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This Month's Highlights
Psychiatric Services 2001; doi: 10.1176/appi.ps.52.12.1563
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In 2001 Psychiatric Services has featured a series of articles on implementing evidence-based practices for people with severe mental illness. In this issue, we wrap up the year with three important articles in the series. In the first, Howard H. Goldman, M.D., Ph.D., and his colleagues describe the policy and administrative-practice implications of implementing evidence-based services, particularly in the public sector. Using the framework of the U.S. Surgeon General's 1999 report on mental health, the authors outline eight courses of action for addressing the gap between science and practice. They also describe an infrastructure that has been created in several states to support systemic change (see page 1591). In the second article, Patrick W. Corrigan, Psy.D., and his coauthors examine strategies to encourage frontline staff to incorporate evidence-based practices into their team treatment approach and their day-to-day work with clients (see page 1598). In the third article, Robert A. Rosenheck, M.D., shows how the realities of large, complex organizations often create barriers to the implementation of innovative programs and describes ways to engage the energy of organizational processes to facilitate change (see page 1607).

The Surgeon General's 1999 report on mental health cited stigma as "the most formidable obstacle to future progress in the arena of mental illness and health." In this month's issue a special section of four articles highlights current research that shows the pervasive and corrosive effects of stigma on adherence to medication regimens, self-esteem, and social adaptation of people with mental illness, regardless of their diagnosis, and on the well-being of their family members. In an overview of the four articles, Deborah A. Perlick, Ph.D., guest editor of the special section, focuses attention on the ways that stigma creates barriers to recovery, both in reducing the effectiveness of psychosocial rehabilitation and in impeding the restoration of self-esteem, a sense of purpose, and a better quality of life. (The special section begins on page 1613.) In Taking Issue, Jeffrey L. Geller, M.D., M.P.H., discusses how programs with the best of intentions may result in stigmatization of people with mental illness (see page 1559).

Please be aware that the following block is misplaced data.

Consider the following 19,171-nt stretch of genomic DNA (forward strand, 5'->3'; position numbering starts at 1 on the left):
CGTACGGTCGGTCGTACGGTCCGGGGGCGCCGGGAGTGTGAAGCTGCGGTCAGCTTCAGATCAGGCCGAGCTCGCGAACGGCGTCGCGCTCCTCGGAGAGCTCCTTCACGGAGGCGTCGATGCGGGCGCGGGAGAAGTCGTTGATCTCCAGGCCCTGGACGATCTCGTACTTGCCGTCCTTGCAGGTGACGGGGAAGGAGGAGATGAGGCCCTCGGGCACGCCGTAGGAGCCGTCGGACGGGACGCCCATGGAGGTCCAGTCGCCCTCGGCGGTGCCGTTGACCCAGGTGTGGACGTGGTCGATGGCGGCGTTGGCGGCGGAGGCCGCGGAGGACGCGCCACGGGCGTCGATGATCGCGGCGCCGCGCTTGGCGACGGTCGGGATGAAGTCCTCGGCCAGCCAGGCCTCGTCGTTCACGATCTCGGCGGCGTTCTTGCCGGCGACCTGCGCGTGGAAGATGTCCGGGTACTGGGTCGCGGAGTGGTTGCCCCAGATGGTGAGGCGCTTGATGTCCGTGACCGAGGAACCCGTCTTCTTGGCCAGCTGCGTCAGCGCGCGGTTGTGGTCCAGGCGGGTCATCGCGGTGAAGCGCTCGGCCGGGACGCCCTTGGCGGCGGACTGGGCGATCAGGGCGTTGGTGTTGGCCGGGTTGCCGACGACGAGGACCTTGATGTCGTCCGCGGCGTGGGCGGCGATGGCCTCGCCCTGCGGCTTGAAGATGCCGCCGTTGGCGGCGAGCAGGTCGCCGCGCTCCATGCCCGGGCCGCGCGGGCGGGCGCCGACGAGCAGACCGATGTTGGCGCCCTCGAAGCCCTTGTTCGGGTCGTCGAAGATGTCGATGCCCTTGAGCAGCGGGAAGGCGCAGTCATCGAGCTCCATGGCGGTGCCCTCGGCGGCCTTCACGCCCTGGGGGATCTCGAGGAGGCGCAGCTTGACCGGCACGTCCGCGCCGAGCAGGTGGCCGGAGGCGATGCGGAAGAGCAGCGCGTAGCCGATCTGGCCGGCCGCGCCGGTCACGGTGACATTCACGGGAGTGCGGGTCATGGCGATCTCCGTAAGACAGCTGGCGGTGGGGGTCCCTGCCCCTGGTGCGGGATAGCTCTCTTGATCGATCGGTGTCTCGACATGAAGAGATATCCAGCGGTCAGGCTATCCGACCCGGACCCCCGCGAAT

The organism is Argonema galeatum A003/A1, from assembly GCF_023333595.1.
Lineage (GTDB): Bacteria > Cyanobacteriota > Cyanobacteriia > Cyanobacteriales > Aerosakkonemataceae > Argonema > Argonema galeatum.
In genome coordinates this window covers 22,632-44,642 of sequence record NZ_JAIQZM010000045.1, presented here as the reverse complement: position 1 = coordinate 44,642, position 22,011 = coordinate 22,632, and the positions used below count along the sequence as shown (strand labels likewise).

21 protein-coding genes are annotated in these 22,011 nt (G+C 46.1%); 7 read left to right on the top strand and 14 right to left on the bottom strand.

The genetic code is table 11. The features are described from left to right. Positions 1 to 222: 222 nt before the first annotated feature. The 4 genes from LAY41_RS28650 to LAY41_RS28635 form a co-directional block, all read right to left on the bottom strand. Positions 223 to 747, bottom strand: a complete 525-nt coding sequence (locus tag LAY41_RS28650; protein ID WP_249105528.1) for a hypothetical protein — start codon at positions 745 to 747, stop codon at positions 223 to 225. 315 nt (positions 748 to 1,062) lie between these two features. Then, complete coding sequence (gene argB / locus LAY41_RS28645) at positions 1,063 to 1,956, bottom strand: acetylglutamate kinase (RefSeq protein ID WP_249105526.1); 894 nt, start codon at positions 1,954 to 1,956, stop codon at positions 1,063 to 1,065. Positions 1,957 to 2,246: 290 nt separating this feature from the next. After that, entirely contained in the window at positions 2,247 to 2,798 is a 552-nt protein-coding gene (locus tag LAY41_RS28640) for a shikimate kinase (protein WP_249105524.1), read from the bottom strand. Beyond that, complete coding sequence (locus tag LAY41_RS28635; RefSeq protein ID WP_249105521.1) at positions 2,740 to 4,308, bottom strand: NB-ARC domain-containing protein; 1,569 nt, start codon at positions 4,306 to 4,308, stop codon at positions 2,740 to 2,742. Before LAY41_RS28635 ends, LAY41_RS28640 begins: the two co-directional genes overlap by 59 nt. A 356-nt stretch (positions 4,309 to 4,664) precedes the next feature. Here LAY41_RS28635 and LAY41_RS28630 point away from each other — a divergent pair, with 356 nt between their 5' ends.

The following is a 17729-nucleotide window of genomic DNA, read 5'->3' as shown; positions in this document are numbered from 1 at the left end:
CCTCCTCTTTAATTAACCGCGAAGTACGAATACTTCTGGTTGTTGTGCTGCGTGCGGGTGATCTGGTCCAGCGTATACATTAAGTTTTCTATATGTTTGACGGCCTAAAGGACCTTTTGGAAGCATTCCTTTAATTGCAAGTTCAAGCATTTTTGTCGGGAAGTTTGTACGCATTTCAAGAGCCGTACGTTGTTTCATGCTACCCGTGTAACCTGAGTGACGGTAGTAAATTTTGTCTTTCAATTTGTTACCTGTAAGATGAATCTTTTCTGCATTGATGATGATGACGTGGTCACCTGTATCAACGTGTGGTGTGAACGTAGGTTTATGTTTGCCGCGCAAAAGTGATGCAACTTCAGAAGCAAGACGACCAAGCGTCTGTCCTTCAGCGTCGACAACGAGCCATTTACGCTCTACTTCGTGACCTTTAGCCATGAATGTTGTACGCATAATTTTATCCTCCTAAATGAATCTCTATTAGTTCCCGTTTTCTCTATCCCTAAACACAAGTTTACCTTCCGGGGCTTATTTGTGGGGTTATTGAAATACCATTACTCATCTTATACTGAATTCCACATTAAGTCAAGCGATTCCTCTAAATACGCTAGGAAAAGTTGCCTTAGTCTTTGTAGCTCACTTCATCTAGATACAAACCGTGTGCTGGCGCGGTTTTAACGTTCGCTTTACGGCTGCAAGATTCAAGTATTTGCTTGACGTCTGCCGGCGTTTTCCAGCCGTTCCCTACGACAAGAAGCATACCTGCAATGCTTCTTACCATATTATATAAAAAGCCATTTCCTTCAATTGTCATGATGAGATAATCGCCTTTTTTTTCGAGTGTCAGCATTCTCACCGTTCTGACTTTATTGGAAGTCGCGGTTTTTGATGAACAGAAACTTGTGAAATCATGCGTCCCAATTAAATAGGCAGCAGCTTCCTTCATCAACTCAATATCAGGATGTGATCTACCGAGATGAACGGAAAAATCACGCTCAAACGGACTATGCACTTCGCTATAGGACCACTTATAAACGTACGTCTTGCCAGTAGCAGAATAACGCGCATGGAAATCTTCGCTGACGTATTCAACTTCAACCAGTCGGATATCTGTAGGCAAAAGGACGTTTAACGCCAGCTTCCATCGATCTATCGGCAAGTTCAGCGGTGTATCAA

The World Health Organization has predicted that by 2020 depression will be the second most common disease and will account for 15 percent of the world's disease burden. In this issue, Richard J. Goldberg, M.D., and Steven Steury, M.D., review the prevalence of depression in the workplace and its associated disability and cite cost figures from current research. They point out that workers' compensation boards have been slow to recognize depression as a work-related disability and that employers remain unaware of the favorable cost offsets associated with treating workplace depression. They also address the controversial issue of the ways in which workplace conditions contribute to depression among workers (see page 1639).

After the September 11 terrorist attacks, Marion Z. Goldstein, M.D., editor of the Practical Geriatrics column, telephoned the journal's office to discuss the December column. In her New York practice, she had seen a sudden increase in complaints of insomnia among elderly patients, and she felt that it was important that her next column address the diagnosis and treatment of insomnia in late life. Papers on other topics were put on hold while Dr. Goldstein wrote her column this month describing sleep disorders and conditions and situations that contribute to them. Dr. Goldstein reviews interventions for insomnia and ways to adapt them for elderly patients (see page 1573).

The first article in a new and ongoing series by, about, and for psychiatric residents and those who train them describes a program at the Portland, Oregon, VA Medical Center that trains residents to provide integrated psychiatric and medical care in a primary care setting. Steven K. Dobscha, M.D., and Linda Ganzini, M.D., describe how the program has overcome traditional barriers, and they report results from the program's first year (see page 1651). Avram H. Mack, M.D., is editor of the residents' series.

• The Economic Grand Rounds column examines how managed care has affected the supply of and demand for psychiatrists and asks whether, in response to conditions imposed by managed care, psychiatrists have made themselves less available (see page 1587).

• In the Emergency Psychiatry column, Michael W. Kahn, M.D., describes four strategies to help clinicians overcome common pitfalls in dealing with patients in the emergency department who have little or no interest in receiving treatment (see page 1571).

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